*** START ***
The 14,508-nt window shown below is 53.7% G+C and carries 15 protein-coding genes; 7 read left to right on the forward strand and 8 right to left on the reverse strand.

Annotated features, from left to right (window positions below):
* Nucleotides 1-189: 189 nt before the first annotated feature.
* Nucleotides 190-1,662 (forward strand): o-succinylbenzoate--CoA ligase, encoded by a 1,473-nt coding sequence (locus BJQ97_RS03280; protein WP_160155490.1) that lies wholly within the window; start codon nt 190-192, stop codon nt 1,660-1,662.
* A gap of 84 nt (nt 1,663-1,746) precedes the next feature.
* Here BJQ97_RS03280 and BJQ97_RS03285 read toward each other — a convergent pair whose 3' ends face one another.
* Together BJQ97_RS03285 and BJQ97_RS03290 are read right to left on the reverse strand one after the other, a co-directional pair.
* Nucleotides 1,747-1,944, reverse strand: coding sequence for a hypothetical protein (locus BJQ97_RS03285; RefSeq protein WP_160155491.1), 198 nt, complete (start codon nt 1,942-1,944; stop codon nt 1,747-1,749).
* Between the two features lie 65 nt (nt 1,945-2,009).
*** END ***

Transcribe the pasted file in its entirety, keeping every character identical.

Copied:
The 14,508-nt window shown below is 53.7% G+C and carries 15 protein-coding genes; 7 read left to right on the forward strand and 8 right to left on the reverse strand.

Annotated features, from left to right (window positions below):
* Nucleotides 1-189: 189 nt before the first annotated feature.
* Nucleotides 190-1,662 (forward strand): o-succinylbenzoate--CoA ligase, encoded by a 1,473-nt coding sequence (locus BJQ97_RS03280; protein WP_160155490.1) that lies wholly within the window; start codon nt 190-192, stop codon nt 1,660-1,662.
* A gap of 84 nt (nt 1,663-1,746) precedes the next feature.
* Here BJQ97_RS03280 and BJQ97_RS03285 read toward each other — a convergent pair whose 3' ends face one another.
* Together BJQ97_RS03285 and BJQ97_RS03290 are read right to left on the reverse strand one after the other, a co-directional pair.
* Nucleotides 1,747-1,944, reverse strand: coding sequence for a hypothetical protein (locus BJQ97_RS03285; RefSeq protein WP_160155491.1), 198 nt, complete (start codon nt 1,942-1,944; stop codon nt 1,747-1,749).
* Between the two features lie 65 nt (nt 1,945-2,009).